Martin G. Collins
The Miracles of Jesus Christ: A Second Large Catch of Fish (Part One)

John 21:4-12

Verse 4 reveals that none of the disciples initially recognizes the Lord. In fact, all the disciples consistently failed to recognize the post-resurrection Christ (Luke 24:1-11, 13-16, 36-45; John 20:14). Physical and emotional circumstances notwithstanding, their failure was the result of weak faith or spiritual immaturity and the corresponding confusion and unbelief—spiritual blindness.

Following His resurrection, Christ changes (I Corinthians 15:44-45; Hebrews 6:20; Ephesians 4:9-10), but His disciples, still lacking understanding, have not. Verse 12 provides insight: “Jesus said to them, 'Come and eat breakfast.' Yet none of the disciples dared ask Him, 'Who are You?'—knowing that it was the Lord.” While they eventually figure out that their Master, Jesus Christ, is with them on the shore, there is something different about Him that they are unable to comprehend fully without His assistance (Romans 8:5; John 15:5; I Corinthians 13:12).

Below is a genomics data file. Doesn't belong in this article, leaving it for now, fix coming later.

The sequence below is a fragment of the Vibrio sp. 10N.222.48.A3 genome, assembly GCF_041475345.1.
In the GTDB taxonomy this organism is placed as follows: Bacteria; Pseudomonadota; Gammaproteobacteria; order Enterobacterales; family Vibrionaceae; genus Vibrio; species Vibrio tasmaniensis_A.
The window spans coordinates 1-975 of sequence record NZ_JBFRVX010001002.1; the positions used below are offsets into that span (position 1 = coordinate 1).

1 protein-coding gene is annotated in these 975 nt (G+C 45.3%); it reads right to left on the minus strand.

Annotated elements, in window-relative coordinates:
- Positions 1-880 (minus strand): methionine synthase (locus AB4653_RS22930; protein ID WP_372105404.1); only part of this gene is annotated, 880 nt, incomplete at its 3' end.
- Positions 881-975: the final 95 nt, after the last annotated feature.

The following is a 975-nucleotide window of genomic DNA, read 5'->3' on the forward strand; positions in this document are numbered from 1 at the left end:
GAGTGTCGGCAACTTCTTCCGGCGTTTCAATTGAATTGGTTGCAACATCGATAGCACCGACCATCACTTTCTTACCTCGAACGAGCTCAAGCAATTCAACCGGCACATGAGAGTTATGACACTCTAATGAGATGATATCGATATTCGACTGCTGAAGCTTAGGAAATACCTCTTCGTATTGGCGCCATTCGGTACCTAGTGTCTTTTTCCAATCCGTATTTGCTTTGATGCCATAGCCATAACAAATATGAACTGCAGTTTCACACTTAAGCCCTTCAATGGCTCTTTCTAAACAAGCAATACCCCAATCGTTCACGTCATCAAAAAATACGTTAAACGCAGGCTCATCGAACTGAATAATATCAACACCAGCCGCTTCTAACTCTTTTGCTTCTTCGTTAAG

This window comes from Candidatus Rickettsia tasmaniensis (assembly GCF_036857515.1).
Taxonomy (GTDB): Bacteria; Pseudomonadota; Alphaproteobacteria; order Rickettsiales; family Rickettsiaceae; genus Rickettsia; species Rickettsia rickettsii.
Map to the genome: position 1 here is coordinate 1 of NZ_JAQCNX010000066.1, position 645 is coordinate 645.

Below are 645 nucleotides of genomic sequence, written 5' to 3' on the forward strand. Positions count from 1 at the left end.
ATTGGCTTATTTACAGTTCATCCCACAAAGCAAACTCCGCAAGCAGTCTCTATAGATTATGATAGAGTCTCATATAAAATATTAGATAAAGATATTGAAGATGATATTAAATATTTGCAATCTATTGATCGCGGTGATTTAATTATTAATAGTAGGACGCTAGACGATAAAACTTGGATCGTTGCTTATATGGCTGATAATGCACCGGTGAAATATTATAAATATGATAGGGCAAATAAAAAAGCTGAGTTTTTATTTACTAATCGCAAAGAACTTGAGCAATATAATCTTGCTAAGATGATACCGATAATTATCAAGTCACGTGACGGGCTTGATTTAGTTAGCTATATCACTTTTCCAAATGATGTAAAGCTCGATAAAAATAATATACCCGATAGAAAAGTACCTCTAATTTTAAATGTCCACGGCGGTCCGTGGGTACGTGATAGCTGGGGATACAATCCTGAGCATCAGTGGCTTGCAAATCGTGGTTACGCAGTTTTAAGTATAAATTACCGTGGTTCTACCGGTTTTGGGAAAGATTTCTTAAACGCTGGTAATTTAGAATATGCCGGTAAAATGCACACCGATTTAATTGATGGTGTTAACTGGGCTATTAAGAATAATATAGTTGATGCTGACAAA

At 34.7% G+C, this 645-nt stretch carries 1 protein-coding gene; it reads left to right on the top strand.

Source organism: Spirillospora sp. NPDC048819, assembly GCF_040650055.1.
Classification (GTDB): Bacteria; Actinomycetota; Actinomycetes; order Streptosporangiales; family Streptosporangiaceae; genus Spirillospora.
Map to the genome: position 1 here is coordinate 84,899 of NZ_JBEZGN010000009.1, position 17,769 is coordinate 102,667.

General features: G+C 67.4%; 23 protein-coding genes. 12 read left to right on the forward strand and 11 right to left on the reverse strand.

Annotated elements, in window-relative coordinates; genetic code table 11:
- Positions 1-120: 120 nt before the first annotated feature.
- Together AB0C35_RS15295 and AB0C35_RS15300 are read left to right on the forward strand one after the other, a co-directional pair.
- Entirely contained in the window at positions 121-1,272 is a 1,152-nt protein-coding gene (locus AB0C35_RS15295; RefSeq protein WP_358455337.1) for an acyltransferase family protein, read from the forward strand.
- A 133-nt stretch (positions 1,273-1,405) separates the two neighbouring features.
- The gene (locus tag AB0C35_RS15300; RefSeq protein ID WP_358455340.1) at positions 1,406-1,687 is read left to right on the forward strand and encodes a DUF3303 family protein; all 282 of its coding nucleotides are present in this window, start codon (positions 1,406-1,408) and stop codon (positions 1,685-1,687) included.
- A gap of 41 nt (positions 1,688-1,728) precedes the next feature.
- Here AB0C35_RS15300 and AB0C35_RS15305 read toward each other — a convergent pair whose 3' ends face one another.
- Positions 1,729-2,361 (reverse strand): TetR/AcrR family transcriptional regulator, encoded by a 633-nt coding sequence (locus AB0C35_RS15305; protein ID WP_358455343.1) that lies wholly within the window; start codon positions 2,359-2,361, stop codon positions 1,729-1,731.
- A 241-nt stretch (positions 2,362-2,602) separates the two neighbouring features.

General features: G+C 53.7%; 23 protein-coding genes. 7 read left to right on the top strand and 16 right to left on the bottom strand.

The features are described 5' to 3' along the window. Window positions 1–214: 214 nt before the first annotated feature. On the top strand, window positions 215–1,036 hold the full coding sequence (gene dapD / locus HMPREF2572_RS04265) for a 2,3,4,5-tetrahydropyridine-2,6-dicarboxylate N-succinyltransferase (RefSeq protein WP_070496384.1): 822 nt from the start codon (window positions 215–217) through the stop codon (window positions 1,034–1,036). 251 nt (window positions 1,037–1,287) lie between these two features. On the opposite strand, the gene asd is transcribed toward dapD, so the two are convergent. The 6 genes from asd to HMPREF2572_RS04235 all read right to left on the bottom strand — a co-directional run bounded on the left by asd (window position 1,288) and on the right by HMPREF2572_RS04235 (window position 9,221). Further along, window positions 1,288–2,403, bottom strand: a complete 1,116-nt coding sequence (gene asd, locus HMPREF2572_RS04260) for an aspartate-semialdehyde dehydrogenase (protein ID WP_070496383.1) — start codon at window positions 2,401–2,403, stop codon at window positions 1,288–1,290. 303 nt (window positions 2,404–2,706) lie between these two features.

After John manages, however, to identify the stranger on the shore as “the Lord,” Peter immediately dresses and dives into the water to swim about 200 cubits (100 yards), eager to join Him on the shore. Contrast this passage with the first large catch miracle where all the disciples were “astonished” at the catch, while Peter, overwhelmed by the miraculous power of Jesus, begs Him to “depart from me” (Luke 5:8).

John's narrative indicates no hesitation on Peter's part to follow Christ's direction to cast the fishing net, this time on the right side of the vessel. This contrasts with the first large catch miracle (Luke 5:1-11) where a newly-recruited Peter resists His direction before submitting.